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Genshin Impact censors words like “Taiwan” and “Hong Kong”

Illustration for the article titled iGenshin Impact / i Is Censoring Words Like

Image: miHoYo

The chat function in Breath of the Wildgacha style game Genshin Impact It has been found to censor a variety of words, including references to places like Taiwan, Hong Kong, and Tibet.

These details first gained prominence thanks to a video uploaded to Twitter by independent journalist Kazuma Hashimoto. The video, which one Kotaku reloaded on YouTube with Hashimoto’s permission after blocking his Twitter account, displays chat messages that replace the words “Taiwan” and “Hong Kong” with censored characters.

Officer Genshin Impact subreddit also has seen sporadic complaints about gaming censorship. A poster in a created thread before today said a “bug” was causing “Tibet” to be censored, while others noted that even harmless-looking words like “words” and “enemies” are getting asterisk treatment.

Such as Genshin Impact miHoYo developer is based in China, many see him as part of the government continued efforts to avoid discussions on topics that it considers to be politically harmful. According to a report shared by gaming industry analyst Daniel Ahmad, Chinese regulatory practices prohibit anything that “threatens national unity, sovereignty or territorial integrity of China.”

The influence of China has led to projects such as Devotion, a Taiwanese horror game that including assets that mocked Chinese President Xi Jinping, having been removed from online storefronts, but its reach was presumably too the basis for changes made in a recent reissue of the classic Neo Geo Baseball stars 2, which removed long-standing references to Taiwan and its capital Taipei as home to baseball teams.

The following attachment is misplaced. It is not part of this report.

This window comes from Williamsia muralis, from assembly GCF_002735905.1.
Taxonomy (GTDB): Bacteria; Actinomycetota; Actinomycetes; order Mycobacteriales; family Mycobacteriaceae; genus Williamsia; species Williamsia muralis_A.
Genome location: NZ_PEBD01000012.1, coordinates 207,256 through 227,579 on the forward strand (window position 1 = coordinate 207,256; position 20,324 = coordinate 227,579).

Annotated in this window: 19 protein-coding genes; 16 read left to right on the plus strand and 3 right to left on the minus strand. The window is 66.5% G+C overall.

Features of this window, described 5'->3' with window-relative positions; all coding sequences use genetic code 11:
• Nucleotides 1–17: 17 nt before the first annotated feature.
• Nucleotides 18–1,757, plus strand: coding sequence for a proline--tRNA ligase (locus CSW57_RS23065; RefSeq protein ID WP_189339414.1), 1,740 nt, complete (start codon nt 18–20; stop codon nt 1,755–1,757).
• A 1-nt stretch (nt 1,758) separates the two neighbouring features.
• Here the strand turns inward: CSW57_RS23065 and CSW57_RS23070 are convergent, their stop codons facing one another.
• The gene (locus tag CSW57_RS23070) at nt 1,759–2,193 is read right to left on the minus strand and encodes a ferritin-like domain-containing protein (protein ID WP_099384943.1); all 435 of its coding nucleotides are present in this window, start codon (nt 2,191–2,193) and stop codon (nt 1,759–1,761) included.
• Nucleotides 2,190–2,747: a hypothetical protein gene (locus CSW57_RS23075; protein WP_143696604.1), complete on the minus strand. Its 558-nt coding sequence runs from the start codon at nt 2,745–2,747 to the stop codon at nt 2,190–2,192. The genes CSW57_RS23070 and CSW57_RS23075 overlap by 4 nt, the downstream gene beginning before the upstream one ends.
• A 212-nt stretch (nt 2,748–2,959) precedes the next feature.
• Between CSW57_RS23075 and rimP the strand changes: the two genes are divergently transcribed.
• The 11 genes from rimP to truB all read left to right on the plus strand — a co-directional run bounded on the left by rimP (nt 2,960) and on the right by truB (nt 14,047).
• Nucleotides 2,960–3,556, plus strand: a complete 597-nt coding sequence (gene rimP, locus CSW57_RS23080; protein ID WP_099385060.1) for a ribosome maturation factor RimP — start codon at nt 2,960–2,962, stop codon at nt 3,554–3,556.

It is a complicated situation. While it is clear that the Chinese government is authoritarian through and through, these policies have also given rise to a growing movement in the gaming community that uses such incidents as a cover for racism and synophobia. Genshin Impact it may just be the victim of an overly aggressive chat filter, but as we have learned time and time again, China is more than happy to restrict free speech wherever it sees fit.

Kotaku reached out to miHoYo for comment but had no response before publication.

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